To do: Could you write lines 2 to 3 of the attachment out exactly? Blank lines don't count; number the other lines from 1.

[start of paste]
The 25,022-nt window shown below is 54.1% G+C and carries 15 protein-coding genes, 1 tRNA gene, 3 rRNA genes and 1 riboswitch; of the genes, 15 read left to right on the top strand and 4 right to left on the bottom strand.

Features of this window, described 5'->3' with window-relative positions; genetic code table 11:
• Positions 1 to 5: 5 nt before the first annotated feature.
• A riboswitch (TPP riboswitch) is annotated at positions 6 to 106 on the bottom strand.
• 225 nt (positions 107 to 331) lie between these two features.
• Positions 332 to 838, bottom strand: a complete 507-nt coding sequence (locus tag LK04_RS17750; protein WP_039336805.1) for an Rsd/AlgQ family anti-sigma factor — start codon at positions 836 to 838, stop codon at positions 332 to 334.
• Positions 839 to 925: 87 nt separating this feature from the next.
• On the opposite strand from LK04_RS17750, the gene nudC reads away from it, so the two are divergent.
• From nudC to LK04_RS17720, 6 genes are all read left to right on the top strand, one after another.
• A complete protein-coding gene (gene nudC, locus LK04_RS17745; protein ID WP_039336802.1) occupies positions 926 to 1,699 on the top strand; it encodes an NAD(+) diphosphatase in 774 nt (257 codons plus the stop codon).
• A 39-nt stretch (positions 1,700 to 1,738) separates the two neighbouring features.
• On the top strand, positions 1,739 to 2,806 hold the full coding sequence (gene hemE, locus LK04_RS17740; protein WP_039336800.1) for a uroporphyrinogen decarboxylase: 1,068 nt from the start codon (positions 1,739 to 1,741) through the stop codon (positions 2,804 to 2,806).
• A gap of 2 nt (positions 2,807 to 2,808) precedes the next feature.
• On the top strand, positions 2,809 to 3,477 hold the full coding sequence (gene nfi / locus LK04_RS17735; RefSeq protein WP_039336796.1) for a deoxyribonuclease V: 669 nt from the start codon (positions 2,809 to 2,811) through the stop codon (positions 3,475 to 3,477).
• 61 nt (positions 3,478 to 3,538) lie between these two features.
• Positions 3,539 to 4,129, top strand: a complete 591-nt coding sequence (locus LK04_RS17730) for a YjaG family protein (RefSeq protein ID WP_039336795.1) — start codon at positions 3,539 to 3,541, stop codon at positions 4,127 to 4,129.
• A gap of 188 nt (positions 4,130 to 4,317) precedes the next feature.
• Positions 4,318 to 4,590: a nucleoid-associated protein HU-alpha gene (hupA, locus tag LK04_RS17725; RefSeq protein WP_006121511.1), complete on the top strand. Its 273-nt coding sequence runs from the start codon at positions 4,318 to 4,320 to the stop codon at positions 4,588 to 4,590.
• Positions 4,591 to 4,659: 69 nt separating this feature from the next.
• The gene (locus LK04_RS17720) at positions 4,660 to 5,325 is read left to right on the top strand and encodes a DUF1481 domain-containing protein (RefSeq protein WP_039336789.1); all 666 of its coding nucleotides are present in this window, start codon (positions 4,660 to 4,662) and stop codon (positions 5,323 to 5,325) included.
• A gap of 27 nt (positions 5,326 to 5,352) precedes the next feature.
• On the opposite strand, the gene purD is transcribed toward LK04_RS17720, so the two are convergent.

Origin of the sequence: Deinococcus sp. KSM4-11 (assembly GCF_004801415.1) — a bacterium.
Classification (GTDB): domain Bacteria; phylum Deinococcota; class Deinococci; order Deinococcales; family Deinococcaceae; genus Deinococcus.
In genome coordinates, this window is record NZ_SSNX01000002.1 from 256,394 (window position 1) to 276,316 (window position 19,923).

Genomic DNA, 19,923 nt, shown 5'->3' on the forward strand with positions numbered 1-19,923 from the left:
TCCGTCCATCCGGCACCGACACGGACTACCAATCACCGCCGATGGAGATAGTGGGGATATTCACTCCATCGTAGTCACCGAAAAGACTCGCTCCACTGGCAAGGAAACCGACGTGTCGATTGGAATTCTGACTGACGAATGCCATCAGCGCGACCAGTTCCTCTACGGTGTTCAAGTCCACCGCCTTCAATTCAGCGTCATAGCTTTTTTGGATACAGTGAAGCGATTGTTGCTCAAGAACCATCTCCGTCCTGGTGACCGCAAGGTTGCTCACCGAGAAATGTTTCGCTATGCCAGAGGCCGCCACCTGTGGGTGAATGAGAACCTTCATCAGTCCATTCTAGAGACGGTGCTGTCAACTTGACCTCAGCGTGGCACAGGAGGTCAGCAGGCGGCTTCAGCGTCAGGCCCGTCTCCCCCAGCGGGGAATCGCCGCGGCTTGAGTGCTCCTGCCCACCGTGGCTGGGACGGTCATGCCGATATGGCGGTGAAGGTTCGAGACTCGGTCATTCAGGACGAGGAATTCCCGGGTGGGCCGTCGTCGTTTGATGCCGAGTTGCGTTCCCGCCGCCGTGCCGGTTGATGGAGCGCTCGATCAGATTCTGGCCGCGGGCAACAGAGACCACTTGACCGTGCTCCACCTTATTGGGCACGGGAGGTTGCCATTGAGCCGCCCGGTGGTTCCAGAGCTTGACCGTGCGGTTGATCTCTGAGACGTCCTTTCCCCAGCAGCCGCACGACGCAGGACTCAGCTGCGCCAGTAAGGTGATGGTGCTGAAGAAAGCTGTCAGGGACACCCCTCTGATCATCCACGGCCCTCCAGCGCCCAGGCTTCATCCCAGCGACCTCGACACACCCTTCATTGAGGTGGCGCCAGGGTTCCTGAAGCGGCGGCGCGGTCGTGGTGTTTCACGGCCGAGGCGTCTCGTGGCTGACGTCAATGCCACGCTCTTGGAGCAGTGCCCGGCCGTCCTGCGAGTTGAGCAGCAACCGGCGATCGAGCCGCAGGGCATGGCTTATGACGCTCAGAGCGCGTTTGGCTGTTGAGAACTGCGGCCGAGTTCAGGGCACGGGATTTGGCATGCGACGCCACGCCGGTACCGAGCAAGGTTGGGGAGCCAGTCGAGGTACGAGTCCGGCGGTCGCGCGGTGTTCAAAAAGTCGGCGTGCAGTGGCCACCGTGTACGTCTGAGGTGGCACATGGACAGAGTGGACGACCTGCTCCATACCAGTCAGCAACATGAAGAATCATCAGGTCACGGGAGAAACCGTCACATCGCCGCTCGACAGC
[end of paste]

Features of this window, described 5'->3' with window-relative positions; genetic code table 11:
• Positions 1 to 5: 5 nt before the first annotated feature.